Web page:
A noID  Cordyline, highlighted by the sun.  This neighbor recently replanted her front slope, adding pops of this red Cordyline, yellow Euryops, and Pelargoniums to her prior collections of red Bougainvillea and blue Agapanthus

Hibiscus in bloom across the street

Blooms on this Bougainvillea weren't surprising but blooms on Agapanthus aren't the norm this time of year

I don't know what this plant is.  Do you?  I discovered several of these huge shrubs covered with pink buds lining both sides of the street near the entrance to our neighborhood.  This area isn't irrigated so the profusion of buds - and the fact that I've no recollection whatsoever of these plants in bloom in prior years - was a surprise.

More Aloe arborescens, this clump sited below a Heteromeles arbuitfolia (toyon) covered in red berries

My favorite neighborhood garden (next to my own), sporting more blooming aloes

I knew the former owner of this property and I'm sure she identified this Salvia for me but I can't remember what it is.  It's covered in small blue flowers, although they're somewhat difficult to make out in my photo

The massive Leucospermum in the same garden has loads of buds but no blooms yet.  I didn't even notice that the Leucospermum had virtually swallowed the orange tree in front of it until I viewed this photo.

So as not to hold you in suspense, here's the photo of the same Leucospermum I took in March

There are quite a few Schinus molle (California pepper trees) in the neighborhood and most are producing berries


There were a LOT of dead plants too, despite last year's heavy rain and the subsequent loosening of water restrictions.

The dead tree on the left sits just outside one neighbor's wall, probably easy to ignore, but the one on the upper right sits  at the street entrance to that property.  I can't even identify the shrub in the middle right.  At first I thought it was the remains of a tree someone had cut down but the base was anchored in the ground.  It looked as though some of the plant's roots had tried to escape by pulling themselves out of the ground.  The Aeoniums on the bottom right are beyond sad - they've always looked as though they were just hanging on but now I think they've given up.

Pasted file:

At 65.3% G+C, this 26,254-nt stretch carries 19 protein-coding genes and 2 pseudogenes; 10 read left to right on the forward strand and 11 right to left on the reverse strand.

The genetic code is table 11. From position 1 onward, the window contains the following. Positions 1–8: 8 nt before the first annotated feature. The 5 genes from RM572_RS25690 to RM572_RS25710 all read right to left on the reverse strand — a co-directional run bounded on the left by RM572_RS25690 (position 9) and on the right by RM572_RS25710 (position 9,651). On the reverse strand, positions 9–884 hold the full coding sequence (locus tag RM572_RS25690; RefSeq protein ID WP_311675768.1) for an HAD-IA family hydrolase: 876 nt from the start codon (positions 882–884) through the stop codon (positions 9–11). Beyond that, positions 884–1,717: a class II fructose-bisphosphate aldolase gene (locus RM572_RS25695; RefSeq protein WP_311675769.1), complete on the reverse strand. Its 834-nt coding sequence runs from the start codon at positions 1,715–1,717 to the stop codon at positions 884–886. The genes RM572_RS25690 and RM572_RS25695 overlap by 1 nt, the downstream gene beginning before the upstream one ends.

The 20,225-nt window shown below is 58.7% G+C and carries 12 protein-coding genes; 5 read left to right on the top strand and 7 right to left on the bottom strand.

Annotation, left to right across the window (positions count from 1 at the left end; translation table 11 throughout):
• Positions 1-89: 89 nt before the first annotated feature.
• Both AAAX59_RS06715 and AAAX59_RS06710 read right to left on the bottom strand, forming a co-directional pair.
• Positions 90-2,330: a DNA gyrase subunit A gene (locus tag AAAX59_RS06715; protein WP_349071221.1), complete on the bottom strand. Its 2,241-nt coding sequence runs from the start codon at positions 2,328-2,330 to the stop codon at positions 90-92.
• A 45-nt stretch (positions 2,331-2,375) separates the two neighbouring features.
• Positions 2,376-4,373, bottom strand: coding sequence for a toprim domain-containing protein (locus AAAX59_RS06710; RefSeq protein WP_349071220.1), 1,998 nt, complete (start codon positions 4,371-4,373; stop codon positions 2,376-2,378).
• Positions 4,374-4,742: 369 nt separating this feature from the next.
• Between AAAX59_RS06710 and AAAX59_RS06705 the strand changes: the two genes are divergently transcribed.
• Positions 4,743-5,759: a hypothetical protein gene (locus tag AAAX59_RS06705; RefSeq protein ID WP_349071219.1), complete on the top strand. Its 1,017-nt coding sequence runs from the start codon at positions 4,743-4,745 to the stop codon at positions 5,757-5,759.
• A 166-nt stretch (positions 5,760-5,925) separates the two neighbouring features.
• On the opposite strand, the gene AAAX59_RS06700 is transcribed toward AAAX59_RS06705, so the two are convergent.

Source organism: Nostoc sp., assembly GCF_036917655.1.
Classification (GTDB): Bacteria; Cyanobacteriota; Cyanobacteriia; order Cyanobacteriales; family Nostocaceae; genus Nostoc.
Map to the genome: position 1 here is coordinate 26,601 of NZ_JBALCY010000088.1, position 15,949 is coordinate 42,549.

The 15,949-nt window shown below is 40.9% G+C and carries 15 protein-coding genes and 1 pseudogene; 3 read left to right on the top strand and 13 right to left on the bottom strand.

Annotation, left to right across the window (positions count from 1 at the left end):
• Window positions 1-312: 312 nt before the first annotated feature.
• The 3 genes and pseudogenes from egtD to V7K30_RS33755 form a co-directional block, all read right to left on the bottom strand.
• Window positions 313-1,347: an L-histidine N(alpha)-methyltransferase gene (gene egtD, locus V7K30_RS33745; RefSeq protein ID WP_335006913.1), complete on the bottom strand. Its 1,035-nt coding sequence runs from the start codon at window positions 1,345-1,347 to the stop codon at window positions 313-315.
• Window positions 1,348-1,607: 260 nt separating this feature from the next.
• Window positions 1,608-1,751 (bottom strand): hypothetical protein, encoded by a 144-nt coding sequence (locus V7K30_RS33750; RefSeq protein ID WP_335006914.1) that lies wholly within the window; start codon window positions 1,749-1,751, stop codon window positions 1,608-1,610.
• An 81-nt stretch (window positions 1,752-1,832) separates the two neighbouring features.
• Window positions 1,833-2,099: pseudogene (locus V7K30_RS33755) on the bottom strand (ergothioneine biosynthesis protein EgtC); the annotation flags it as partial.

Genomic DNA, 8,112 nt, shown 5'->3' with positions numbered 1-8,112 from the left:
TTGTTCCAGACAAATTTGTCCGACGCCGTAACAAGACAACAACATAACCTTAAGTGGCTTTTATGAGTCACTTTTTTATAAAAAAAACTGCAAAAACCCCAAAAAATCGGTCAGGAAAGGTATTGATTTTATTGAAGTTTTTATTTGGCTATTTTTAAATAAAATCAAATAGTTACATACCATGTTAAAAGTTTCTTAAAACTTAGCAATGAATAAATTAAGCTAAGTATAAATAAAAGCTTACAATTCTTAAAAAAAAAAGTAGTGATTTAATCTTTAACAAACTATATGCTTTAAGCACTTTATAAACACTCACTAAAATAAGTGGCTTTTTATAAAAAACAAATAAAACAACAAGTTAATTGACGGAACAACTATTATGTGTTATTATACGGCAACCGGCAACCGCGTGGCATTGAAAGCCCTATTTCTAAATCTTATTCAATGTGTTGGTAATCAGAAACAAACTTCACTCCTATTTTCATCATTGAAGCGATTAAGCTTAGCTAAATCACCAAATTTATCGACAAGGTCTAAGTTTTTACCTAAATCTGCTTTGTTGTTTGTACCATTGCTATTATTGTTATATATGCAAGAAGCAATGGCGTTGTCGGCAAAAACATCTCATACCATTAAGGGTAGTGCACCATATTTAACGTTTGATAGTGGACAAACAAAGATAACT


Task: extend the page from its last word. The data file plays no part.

A few houses have changed hands but their gardens largely have not.

The house renovation that took 2+ years was completed some time ago but there's no landscaping yet other than 2 lonely cycads 

The huge empty lot is still empty


But one can only see so much from the street.  My own garden doesn't look that different from the street either, with one notable exception.

The dead oleanders that lined our neighbors' driveway on the south side have been replaced with Pittosporum 'Silver Sheen' and my lath (shade) house is coming together just inside our laurel hedge


As the holidays approach, I hope you have time to take in and enjoy your surroundings.  I'll be spending my weekend writing to Santa requesting more fire fighters - and rain.


All material © 2012-2017 by Kris Peterson for Late to the Garden Party

Wednesday, December 6, 2017

Wednesday Vignette: Light, sound and space

My Wednesday Vignette this week pulls together events that have nothing whatsoever to do with one another, other than that all grabbed my attention for different reasons on Monday.

On Monday the news was full of stories and photos of the "supermoon," which looks especially large and bright due to its close proximity to the earth.  I'd taken several photos of it from our backyard Sunday night but moisture in the night air blurred the image.  I got my best shot on Monday night soon after the moon rose.

The light of the supermoon was bright but it might have been more impressive still without competition from the harbor and city lights


Monday was also marked by ear-shattering noise that started in the morning and continued ALL day.  Noise is common in my semi-rural community.  Houses always seem to be in the process of being built or renovated.  Tree trimming occurs on a nearly continuous basis.  Sirens routinely set legions of neighborhood dogs howling.  But this noise was worse than all those combined and it just didn't stop.  It didn't take long to pinpoint the source with my camera.

Fortunately for you, I didn't record the sound associated with this photo of sandblasting in process on this house's exterior


The next photo provides an update on the status of my lath (shade) house, currently under construction by my husband.  He and the neighbor across the street put up the walls on Monday.  They expect to raise the roof today.

Soon I'll have space for all sorts of shade plants!  (Photo taken from the main level of the front garden looking down into the area bordering the street)